We just fool ourselves into thinking we’ll be more prepared later – more experienced, more educated, more ready. We do it out of fear, uncertainty, the haunting idea that we might be setting out on the wrong path. But if it’s a path you believe in today, how could wrong exist? It only becomes wrong if you don’t do anything to explore it.

The right people make this type of action, the only type, feel okay.

Find your people, take imperfect action.

It’s pretty simple.

But a WDS recap wouldn’t be complete without a few of my favorite lessons and ideas from OUR people:

To kick it off, here’s an image Chelsea created during our coffee shop writing session this morning…

Be bold, be experimental, do it (1)

A.J. Jacobs, human guinea pig:

  • Be non-stop grateful – there are hundreds of things that go right every day and we tend to focus on the few that go wrong.
  • We’re all family – help us treat each other with more compassion.

Jadah Sellner, founder of Simple Green Smoothies:

  • I encounter every lesson in life on purpose.
  • Say your dreams out loud – show yourself and the world that you’re serious.
  • Anything that compromises your health and relationships is not a good business.
  • Engagement over time is what builds a relationship.
  • Choose love over metrics. Even with 315,000 email subscribers, every one is still one person. People can feel the focus on heart over money. We’re all in the business of changing one life at a time.
  • Stay insanely curious in testing your ideas and see what sticks.
  • Letting go is hard, but holding on is like falling on water skis and being dragged around the lake.
  • Live unedited.

Gavin Aung Than, founder of Zen Pencils:

  • What are you uniquely good at that you could do for the rest of your life and how could you use it to help people?
  • For best results, add flexibility.

Michael Hyatt, author of Platform:

  • The drifting and the driven life are two sides to the same coin. They’re both autopilot choices that take you where you don’t want to go.
  • Three questions to leading a designed life: How do I want to be remembered? What is important to me? What single brave decision do I need to make today?
  • We unconsciously live as if we are going to keep living. But statistics say three of us in this room will be dead in 30 days.
  • Part of the myth of society is that you can do it all. You can do anything, but not everything.
  • If you want to really hurt your family and your business, have a heart attack.
  • In business and personal success, you can’t win at one without the other.
  • Priorities make things so clear. You realize that business might actually be fourth or fifth in line – behind family, love, health, happiness, adventure…
  • Don’t trick yourself into thinking your situation is permanent. That’s how it becomes permanent.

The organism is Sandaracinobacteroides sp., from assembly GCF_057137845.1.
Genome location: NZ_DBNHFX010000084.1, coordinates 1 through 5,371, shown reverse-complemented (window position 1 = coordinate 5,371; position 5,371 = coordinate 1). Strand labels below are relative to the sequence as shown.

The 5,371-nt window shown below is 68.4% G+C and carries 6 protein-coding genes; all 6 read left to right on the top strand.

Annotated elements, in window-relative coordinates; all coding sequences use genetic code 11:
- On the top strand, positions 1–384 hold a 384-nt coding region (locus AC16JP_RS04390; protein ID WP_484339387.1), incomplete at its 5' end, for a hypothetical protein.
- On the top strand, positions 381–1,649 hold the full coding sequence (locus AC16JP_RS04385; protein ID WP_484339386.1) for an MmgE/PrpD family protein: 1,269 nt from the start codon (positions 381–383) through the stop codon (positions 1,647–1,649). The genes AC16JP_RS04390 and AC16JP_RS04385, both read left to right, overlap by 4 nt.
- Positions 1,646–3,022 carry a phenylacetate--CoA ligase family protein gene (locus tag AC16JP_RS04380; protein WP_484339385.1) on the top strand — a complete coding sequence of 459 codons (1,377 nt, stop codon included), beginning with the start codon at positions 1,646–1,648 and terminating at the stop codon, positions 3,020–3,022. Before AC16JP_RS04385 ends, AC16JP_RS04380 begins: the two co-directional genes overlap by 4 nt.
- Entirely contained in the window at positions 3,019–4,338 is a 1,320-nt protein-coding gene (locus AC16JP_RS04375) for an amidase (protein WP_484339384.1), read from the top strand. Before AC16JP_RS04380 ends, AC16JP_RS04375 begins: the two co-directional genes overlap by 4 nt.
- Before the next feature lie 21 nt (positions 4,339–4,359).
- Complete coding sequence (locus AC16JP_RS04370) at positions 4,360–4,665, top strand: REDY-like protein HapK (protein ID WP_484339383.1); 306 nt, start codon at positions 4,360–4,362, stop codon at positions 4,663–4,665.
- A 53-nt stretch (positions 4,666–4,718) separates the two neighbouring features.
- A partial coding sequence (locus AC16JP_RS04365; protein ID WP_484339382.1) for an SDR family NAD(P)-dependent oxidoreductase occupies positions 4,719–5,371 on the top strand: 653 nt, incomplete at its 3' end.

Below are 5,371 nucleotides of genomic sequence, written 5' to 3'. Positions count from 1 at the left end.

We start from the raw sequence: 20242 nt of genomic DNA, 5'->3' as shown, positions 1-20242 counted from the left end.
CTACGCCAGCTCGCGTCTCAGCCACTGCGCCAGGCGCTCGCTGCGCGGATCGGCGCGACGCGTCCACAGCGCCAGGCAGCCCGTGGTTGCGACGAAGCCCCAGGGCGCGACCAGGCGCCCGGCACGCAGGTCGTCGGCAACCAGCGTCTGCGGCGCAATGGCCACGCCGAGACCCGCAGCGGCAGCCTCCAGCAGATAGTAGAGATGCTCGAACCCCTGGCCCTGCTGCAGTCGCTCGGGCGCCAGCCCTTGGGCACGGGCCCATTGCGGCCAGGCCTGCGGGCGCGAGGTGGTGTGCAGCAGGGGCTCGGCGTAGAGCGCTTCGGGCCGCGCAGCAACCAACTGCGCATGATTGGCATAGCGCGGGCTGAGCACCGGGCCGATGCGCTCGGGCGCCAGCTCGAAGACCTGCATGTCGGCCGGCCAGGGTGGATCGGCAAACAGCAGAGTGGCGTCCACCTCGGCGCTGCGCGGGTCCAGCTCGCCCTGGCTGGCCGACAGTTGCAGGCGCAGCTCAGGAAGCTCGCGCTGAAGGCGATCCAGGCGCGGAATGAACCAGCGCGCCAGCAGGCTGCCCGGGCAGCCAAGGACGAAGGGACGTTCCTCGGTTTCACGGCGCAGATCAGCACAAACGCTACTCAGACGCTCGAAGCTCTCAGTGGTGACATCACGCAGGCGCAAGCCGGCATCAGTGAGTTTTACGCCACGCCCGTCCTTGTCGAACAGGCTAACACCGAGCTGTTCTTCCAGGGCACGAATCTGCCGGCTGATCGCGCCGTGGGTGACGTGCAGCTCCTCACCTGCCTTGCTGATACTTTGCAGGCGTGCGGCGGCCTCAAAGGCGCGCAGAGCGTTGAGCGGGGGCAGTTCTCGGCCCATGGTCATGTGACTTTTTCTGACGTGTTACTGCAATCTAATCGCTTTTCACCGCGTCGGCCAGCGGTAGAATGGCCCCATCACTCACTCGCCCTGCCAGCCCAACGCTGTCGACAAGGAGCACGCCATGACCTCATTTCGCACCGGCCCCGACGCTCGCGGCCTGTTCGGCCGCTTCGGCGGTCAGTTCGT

• Don’t let the urgent replace the important.
  • Big, deep planning is a glamorous way of procrastinating.
  • If you’re going to get fired, cause it. Take a stand you believe in.
  • Constantly check in and ask yourself – how are you doing with what you’ve been given?

Dee Williams, leading the tiny house movement:

  • Embrace basic curiosities, walk with your shoes off and unplugged in nature. This leads to action.
  • A certain liberty comes from deciding to let go of so much.
  • I measure success by how I’m showing up with my friends.

Shannon Galpin, National Geographic Adventurer of the Year:

  • Of all I am, most importantly, I am a voice.
  • When you find yourself saying, “Why isn’t someone doing something about this?” remember, “Well, I am someone, and I can do something.”
  • We all have something we know we can change. We are that somebody that we want to help change the world.

I am somebody

John Francis, who spent 17 years walking in silence:

  • You must have an audience to hear your message. Find one.
  • We only have this moment to do the things we believe in.
  • People are part of the environment. The key to being sustainable is is how we treat each other.
  • Thinking you’ve learned it all causes you to hardly listen.

Elise Blaha Cripe - professional crafter and expert at “the attempt”:

  • Great people do things before they’re ready.
  • If you’re not good, who cares? You tried and you learned something about yourself.
  • Set the goal before you have the skills to finish it.
  • If we waited until we’re ready, we’d do nothing.
  • Embrace daily challenges. I love to make stuff. This is how I figured out what fills me up.
  • When something stops inspiring you, it’s okay to just stop and move on.
  • Say it out loud. Getting it on someone’s radar makes you accountable. Saying it is the first step to realizing it’s possible.
  • Stop looking for the full map. Start with just the first steps.
  • Create resource circles where each member puts his idea out there to see who can help.

Scott Berkun, author of Making Things Happen:

  • Ideas feel really good out in the abstract when they come up. Then there’s the work.
  • The process of creating looks like work and not that much fun – watch an author write.
  • The job of a creator is getting up on the ladder.
  • When we’re working and it doesn’t feel right, avoid the temptation to go back to consuming.